As their name says, the jQuery's
removeClass() methods simply add and remove classes on a given element, respectively. However, they differ greatly in how they work. In fact, the
addClass() method makes use of the
className property and some regular expressions to attach one or more classes to an element. Example:
$('#test').addClass('foo'); // adds the class 'foo' $('#bar').addClass('foo bar'); // adds the classes 'foo' and 'bar'
You can attach multiple classes to an element by simply providing a space-separated list of valid class names. But the real interesting thing happens when you remove a class through the
removeClass() method. Example:
$('#test').removeClass('foo'); // removes the class 'foo' $('#bar').removeClass('foo bar'); // removes the classes 'foo' and 'bar'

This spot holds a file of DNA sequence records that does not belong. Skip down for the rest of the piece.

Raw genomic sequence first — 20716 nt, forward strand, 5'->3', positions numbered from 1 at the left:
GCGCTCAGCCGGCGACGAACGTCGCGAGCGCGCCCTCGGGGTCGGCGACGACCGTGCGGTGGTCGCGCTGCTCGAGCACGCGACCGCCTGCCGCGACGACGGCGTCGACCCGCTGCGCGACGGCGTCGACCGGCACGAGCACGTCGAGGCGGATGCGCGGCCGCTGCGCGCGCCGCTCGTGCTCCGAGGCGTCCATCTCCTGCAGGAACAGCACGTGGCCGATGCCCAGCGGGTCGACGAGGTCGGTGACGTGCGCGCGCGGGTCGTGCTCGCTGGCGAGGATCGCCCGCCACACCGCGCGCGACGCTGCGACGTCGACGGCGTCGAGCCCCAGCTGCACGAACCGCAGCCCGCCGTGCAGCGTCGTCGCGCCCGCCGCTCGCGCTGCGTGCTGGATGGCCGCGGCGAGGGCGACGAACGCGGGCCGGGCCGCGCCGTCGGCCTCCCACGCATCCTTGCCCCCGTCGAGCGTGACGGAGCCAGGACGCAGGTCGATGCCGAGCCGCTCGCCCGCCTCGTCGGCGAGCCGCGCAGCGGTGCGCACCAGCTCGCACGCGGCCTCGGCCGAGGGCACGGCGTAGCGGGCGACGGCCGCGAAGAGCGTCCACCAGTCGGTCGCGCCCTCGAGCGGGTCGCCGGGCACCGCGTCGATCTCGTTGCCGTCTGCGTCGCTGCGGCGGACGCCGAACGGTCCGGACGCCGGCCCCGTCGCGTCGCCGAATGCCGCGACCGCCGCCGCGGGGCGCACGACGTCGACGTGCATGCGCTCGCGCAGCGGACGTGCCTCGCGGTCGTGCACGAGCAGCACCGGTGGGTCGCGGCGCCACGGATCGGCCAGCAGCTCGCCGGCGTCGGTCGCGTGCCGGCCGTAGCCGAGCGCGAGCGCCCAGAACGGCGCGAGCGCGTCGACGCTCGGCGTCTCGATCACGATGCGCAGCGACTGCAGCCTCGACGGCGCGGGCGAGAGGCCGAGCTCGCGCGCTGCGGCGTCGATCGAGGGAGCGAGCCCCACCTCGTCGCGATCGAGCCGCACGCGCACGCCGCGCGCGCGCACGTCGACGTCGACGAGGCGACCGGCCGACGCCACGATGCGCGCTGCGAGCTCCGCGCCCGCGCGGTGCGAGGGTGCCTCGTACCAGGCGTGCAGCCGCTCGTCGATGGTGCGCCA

To remove classes, jQuery doesn't use the core DOM method
removeAttribute() because of the backward compatibility with Internet Explorer 6. Instead, it uses regular expressions to replace the value of the
class attribute with an empty string. If you take a look at the
class attribute after using this method, you will see something like this:
<div id="test" class=""></div> <div id="bar" class=""></div>
As you can see, the
class attribute is still present in the DOM, but it has no impact on page layout because its value is empty.